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HMRC internal manual

Capital Allowances Manual

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HM Revenue & Customs
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PMA: Assets used partly for qualifying activity: Allowances and charges

A person may buy an asset partly to use in a qualifying activity and partly for other purposes. An example is a businessman who buys a word processor that he uses to keep his business records and his private financial records. If the person claims AIA or FYA (if one is available for the period) they must reduce the AIA or FYA on a just and reasonable basis taking account of the extent to which the asset is likely to be used for purposes other than those of the qualifying activity. But they must deduct the full AIA or FYA (before the reduction) when they calculate the qualifying expenditure they can add to a pool for WDA.

Example Bruce buys a minibus for £50,000 to use in his business. He does not buy anything else in the chargeable period. This minibus is not a car for Capital Allowance purposes The maximum amount of AIA available for the chargeable period is £250,000 Bruce also plans to use the minibus privately and estimates that the private use will be 20%. The AIA is reduced to £40,000 (= 80% of £50,000). The qualifying expenditure carried to the pool is nil (= £50,000 - £50,000).

Where an asset is acquired partly for purposes other than those of the qualifying activity, or starts to be used in that way before any expenditure is pooled, put the qualifying expenditure into a single asset pool. Similarly, if a disposal value is brought to account because an asset has begun to be used partly for purposes other than those of the qualifying activity CA23240 put an amount equal to the disposal value into a single asset pool.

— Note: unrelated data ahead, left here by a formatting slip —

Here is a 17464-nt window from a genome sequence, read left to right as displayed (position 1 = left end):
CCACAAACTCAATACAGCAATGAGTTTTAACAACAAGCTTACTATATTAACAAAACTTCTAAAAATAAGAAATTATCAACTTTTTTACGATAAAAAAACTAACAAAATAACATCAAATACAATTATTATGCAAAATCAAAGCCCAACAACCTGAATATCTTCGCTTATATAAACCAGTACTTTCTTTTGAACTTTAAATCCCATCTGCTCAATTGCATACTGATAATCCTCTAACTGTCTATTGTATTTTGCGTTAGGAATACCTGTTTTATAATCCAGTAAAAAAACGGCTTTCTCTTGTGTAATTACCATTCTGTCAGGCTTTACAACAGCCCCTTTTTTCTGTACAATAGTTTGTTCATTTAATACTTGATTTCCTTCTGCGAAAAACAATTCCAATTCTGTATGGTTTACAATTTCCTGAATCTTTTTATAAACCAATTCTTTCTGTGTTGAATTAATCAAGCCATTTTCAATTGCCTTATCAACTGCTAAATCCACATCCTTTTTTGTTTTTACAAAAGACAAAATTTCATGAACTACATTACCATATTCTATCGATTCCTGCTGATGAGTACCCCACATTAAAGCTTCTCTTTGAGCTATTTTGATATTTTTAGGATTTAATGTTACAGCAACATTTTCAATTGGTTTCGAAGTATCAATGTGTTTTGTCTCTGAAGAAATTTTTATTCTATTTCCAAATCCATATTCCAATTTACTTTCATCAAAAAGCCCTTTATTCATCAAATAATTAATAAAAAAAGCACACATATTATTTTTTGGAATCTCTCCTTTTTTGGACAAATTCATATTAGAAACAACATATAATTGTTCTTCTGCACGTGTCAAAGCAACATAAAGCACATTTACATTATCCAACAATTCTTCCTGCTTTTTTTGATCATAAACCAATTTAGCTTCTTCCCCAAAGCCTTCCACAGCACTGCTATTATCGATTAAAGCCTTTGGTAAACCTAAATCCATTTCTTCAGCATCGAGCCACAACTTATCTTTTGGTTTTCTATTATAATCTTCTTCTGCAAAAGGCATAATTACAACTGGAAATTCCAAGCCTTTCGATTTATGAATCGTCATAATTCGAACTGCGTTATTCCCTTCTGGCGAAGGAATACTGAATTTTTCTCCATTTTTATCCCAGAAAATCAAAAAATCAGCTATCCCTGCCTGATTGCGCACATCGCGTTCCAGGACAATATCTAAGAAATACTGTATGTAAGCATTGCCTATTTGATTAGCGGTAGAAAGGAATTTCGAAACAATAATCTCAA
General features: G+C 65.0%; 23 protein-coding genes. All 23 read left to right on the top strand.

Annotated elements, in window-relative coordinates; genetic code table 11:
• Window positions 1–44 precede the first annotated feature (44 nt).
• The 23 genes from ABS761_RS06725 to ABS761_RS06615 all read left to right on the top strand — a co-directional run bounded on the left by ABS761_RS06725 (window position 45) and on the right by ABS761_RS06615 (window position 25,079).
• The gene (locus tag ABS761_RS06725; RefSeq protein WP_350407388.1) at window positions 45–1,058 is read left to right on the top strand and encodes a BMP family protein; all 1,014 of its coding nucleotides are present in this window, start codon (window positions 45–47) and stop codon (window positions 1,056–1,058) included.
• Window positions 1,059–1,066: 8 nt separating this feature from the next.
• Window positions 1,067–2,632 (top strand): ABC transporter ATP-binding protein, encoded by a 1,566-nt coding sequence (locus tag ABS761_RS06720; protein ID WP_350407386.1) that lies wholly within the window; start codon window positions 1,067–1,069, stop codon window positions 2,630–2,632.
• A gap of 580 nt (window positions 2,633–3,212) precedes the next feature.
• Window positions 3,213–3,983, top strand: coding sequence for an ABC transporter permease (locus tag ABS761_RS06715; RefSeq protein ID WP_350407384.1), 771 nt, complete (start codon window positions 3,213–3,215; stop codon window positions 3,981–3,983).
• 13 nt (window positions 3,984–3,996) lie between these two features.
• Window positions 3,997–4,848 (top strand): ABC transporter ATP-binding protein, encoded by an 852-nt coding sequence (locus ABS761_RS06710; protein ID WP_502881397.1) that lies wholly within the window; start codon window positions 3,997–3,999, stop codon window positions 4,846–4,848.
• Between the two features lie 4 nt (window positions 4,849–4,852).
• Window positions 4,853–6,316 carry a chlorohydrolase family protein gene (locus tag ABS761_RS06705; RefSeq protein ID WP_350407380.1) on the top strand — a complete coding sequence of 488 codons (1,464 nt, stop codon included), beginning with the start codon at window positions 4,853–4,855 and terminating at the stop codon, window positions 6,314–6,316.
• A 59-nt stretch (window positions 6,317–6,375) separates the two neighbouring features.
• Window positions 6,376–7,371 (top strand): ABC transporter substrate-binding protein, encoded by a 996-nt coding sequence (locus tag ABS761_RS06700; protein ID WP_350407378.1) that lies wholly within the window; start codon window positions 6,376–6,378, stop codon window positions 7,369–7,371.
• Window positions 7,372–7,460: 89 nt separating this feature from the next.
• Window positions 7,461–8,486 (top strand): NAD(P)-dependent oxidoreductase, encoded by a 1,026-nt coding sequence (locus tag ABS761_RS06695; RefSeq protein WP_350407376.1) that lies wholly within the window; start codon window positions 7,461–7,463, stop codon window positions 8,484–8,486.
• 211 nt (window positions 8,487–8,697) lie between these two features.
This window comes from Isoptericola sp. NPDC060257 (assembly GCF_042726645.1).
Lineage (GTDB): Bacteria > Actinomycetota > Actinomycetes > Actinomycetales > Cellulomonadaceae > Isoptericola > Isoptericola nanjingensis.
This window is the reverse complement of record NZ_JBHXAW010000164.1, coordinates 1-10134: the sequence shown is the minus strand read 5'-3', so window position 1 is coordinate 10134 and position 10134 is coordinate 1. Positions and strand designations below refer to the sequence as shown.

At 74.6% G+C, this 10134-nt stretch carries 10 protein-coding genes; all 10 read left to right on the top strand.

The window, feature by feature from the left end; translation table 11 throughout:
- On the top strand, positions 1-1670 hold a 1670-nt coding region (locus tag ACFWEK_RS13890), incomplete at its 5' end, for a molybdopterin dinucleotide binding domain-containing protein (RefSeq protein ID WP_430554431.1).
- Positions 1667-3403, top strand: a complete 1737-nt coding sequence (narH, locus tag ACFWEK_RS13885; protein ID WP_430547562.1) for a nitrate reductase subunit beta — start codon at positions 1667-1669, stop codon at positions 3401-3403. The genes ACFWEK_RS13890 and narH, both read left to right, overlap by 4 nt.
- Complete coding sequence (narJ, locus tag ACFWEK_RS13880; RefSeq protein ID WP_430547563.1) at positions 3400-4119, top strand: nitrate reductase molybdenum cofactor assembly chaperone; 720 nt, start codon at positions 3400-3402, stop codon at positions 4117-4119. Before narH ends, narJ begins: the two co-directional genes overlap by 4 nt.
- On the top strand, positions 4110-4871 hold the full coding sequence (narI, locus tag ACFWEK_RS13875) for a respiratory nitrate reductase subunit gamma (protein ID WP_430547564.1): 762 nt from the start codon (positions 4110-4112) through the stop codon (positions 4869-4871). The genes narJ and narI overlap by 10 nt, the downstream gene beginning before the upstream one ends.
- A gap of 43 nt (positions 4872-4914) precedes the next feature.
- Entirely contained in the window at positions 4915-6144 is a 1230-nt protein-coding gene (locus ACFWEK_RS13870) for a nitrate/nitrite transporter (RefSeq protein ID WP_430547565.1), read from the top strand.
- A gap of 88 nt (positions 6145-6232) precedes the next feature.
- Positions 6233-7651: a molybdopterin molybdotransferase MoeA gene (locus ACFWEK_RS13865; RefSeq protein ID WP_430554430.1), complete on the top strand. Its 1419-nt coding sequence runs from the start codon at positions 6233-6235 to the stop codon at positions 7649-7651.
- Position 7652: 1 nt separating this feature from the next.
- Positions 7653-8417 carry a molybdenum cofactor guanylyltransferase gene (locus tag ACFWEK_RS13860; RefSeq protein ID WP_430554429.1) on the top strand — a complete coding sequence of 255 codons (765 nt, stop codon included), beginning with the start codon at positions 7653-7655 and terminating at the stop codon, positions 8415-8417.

Calculate the WDA in the normal way and then reduce it on and a just and reasonable basis taking account of the extent of use not for the qualifying activity. It is this reduced WDA that is made to the taxpayer but you deduct the full WDA in calculating the qualifying expenditure to carry forward.

If there is a balancing event calculate a balancing adjustment (a balancing allowance or a balancing charge) in the normal way. Then reduce it on a just and reasonable basis to reflect the degree of non-qualifying activity use (and so the restriction of the allowances) over the period of ownership.

Example In the year ended 31 December 2009. Michael introduces a van which he bought some years earlier for his private use into his business. It has a market value of £40,000. In the year ended 31 December 2009 he uses it 75% for business purposes and 25% privately. In the year ended 31 December 2010 Michael uses the van 50% for business purposes and 50% privately. In the year ended 31 December 2011 Michael sells the van for £32,500. Here are his capital allowance computations: AIA is not available as the example falls within the general exclusions.

Market value of computer year ended 31/12/2009 ( s 13 CAA 2001) £40,000  
     
WDA @ 20% for year ended 31/12/2009 £8,000 restricted to £6000
Pool carried forward at 31 December 2009 £32,000  
WDA @ 20% for year ended 31/12/2010 £6,400 restricted to £3,200
Pool carried forward at 31 December 2010 £25,600  
Sale in year ended 31 December 2011 £32,500  
Balancing charge £6,900 restricted to £4,313

The balancing charge of £6,900 is restricted to £4,313 (= £6,900 x [75% + 50%] / 2) because there was 75% business use in the year ended 31 December 2009 and 50% business use in the year ended 31 December 2010.